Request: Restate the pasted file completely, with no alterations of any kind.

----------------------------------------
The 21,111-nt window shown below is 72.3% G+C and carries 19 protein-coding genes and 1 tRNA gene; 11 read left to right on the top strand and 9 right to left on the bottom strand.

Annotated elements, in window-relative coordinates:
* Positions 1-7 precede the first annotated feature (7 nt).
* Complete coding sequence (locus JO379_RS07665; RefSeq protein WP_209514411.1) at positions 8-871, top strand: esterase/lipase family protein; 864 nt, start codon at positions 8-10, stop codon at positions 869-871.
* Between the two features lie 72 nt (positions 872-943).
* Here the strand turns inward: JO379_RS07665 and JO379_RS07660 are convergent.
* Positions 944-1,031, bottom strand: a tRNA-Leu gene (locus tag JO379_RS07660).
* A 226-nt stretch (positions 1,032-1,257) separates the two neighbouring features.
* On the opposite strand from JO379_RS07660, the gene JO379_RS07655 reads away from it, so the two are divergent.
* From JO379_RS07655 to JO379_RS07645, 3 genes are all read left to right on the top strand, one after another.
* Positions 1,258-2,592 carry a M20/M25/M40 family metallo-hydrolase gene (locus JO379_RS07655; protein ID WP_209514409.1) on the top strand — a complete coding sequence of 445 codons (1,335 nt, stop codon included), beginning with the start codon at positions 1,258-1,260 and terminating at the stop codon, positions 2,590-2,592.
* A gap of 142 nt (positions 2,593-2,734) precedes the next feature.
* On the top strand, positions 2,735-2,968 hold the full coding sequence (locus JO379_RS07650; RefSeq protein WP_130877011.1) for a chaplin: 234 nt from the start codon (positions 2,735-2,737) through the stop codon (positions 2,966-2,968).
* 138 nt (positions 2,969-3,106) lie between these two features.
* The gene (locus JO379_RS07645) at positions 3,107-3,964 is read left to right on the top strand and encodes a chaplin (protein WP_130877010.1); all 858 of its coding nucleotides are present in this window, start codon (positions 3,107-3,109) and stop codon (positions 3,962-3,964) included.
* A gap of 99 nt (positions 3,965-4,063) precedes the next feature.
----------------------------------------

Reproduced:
The 21,111-nt window shown below is 72.3% G+C and carries 19 protein-coding genes and 1 tRNA gene; 11 read left to right on the top strand and 9 right to left on the bottom strand.

Annotated elements, in window-relative coordinates:
* Positions 1-7 precede the first annotated feature (7 nt).
* Complete coding sequence (locus JO379_RS07665; RefSeq protein WP_209514411.1) at positions 8-871, top strand: esterase/lipase family protein; 864 nt, start codon at positions 8-10, stop codon at positions 869-871.
* Between the two features lie 72 nt (positions 872-943).
* Here the strand turns inward: JO379_RS07665 and JO379_RS07660 are convergent.
* Positions 944-1,031, bottom strand: a tRNA-Leu gene (locus tag JO379_RS07660).
* A 226-nt stretch (positions 1,032-1,257) separates the two neighbouring features.
* On the opposite strand from JO379_RS07660, the gene JO379_RS07655 reads away from it, so the two are divergent.
* From JO379_RS07655 to JO379_RS07645, 3 genes are all read left to right on the top strand, one after another.
* Positions 1,258-2,592 carry a M20/M25/M40 family metallo-hydrolase gene (locus JO379_RS07655; protein ID WP_209514409.1) on the top strand — a complete coding sequence of 445 codons (1,335 nt, stop codon included), beginning with the start codon at positions 1,258-1,260 and terminating at the stop codon, positions 2,590-2,592.
* A gap of 142 nt (positions 2,593-2,734) precedes the next feature.
* On the top strand, positions 2,735-2,968 hold the full coding sequence (locus JO379_RS07650; RefSeq protein WP_130877011.1) for a chaplin: 234 nt from the start codon (positions 2,735-2,737) through the stop codon (positions 2,966-2,968).
* 138 nt (positions 2,969-3,106) lie between these two features.
* The gene (locus JO379_RS07645) at positions 3,107-3,964 is read left to right on the top strand and encodes a chaplin (protein WP_130877010.1); all 858 of its coding nucleotides are present in this window, start codon (positions 3,107-3,109) and stop codon (positions 3,962-3,964) included.
* A gap of 99 nt (positions 3,965-4,063) precedes the next feature.